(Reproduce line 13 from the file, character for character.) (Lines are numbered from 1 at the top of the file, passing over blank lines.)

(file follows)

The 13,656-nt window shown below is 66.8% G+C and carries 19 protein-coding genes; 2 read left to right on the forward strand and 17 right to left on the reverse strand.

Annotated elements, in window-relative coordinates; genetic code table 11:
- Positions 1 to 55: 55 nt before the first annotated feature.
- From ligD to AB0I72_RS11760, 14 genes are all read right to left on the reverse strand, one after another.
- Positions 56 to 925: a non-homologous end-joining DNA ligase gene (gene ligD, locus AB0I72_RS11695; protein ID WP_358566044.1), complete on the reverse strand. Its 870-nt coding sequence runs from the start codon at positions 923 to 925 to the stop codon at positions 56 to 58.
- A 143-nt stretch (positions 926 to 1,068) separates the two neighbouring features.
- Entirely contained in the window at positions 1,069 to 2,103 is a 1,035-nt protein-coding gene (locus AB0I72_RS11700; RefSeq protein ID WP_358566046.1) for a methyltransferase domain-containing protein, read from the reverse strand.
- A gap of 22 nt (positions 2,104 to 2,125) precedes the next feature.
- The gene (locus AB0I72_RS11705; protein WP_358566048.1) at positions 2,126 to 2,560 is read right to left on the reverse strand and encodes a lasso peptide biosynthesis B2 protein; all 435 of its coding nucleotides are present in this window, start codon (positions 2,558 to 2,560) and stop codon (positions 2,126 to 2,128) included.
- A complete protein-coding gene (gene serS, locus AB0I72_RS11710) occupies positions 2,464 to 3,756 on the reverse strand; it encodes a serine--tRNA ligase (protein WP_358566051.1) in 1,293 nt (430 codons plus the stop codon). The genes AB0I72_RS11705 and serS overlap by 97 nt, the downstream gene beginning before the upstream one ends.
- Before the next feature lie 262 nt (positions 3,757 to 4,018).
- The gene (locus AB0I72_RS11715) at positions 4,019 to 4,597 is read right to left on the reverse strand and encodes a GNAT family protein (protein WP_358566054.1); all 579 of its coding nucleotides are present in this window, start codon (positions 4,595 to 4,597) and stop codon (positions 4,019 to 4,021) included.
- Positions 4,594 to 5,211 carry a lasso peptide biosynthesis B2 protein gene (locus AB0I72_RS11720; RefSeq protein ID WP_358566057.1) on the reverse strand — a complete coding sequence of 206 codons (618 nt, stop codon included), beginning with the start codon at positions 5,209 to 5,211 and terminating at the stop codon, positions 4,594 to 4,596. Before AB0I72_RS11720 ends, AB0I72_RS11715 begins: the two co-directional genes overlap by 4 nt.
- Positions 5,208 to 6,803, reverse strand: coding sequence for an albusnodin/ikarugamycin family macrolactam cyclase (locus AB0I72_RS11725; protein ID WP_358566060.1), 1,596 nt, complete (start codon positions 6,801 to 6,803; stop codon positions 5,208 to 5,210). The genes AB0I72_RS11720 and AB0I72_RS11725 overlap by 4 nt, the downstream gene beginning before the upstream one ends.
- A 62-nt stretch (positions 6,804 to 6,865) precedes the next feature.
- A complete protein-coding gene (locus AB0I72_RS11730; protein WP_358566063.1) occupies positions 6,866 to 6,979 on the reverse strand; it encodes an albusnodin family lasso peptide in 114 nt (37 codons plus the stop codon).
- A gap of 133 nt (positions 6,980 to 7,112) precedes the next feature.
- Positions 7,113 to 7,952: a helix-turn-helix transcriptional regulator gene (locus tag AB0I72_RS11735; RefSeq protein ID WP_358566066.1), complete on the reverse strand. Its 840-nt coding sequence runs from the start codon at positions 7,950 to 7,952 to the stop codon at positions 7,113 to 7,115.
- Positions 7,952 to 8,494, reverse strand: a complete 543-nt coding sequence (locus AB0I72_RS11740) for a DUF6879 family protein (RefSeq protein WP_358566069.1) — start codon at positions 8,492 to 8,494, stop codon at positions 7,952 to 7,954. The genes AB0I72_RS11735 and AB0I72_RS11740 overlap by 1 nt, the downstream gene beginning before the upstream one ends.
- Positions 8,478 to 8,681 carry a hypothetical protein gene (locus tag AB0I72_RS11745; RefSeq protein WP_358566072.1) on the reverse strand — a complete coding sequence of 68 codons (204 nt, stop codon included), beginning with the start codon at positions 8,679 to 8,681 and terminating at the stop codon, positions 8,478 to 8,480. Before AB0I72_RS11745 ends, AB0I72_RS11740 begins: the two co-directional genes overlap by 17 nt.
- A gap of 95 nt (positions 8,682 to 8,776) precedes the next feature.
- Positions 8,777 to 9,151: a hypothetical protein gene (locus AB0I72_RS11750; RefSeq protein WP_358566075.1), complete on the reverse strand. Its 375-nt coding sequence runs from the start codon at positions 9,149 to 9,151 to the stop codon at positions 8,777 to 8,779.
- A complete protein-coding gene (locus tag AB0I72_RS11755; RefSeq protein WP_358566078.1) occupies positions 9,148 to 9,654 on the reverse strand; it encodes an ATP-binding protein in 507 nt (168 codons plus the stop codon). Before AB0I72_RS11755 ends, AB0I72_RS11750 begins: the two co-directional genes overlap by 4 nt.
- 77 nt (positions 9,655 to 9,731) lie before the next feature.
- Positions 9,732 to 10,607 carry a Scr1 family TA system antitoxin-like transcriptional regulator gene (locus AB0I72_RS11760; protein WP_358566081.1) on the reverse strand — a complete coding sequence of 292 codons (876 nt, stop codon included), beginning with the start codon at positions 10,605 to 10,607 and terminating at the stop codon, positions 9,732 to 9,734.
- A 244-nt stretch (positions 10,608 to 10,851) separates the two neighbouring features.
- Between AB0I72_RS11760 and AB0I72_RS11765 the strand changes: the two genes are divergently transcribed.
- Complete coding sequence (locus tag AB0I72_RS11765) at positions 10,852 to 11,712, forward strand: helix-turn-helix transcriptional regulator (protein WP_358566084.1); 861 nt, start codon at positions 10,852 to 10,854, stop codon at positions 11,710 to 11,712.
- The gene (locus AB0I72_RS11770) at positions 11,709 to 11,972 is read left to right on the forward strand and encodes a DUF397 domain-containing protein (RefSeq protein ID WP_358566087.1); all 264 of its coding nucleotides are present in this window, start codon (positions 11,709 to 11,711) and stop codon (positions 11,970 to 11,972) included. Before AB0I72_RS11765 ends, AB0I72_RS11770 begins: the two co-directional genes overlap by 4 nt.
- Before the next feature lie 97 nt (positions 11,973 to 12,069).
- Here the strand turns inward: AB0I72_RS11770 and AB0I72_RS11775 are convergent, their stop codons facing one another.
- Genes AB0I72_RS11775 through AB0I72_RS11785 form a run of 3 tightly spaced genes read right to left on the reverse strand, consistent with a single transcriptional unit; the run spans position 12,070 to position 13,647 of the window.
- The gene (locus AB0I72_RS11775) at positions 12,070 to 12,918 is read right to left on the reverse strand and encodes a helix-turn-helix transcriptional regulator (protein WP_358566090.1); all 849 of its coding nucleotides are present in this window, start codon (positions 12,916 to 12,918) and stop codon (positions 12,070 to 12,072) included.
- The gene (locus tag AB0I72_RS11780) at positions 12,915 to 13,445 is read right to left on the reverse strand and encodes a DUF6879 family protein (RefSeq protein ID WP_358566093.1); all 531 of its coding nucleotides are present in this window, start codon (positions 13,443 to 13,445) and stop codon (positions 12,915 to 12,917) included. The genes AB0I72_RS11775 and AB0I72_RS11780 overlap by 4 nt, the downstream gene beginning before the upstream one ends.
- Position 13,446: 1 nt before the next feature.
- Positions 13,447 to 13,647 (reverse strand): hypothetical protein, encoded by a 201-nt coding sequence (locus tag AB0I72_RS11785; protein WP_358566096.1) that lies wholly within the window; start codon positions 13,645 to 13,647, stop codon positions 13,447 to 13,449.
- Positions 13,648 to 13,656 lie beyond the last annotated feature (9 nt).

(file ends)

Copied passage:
- Positions 4,594 to 5,211 carry a lasso peptide biosynthesis B2 protein gene (locus AB0I72_RS11720; RefSeq protein ID WP_358566057.1) on the reverse strand — a complete coding sequence of 206 codons (618 nt, stop codon included), beginning with the start codon at positions 5,209 to 5,211 and terminating at the stop codon, positions 4,594 to 4,596. Before AB0I72_RS11720 ends, AB0I72_RS11715 begins: the two co-directional genes overlap by 4 nt.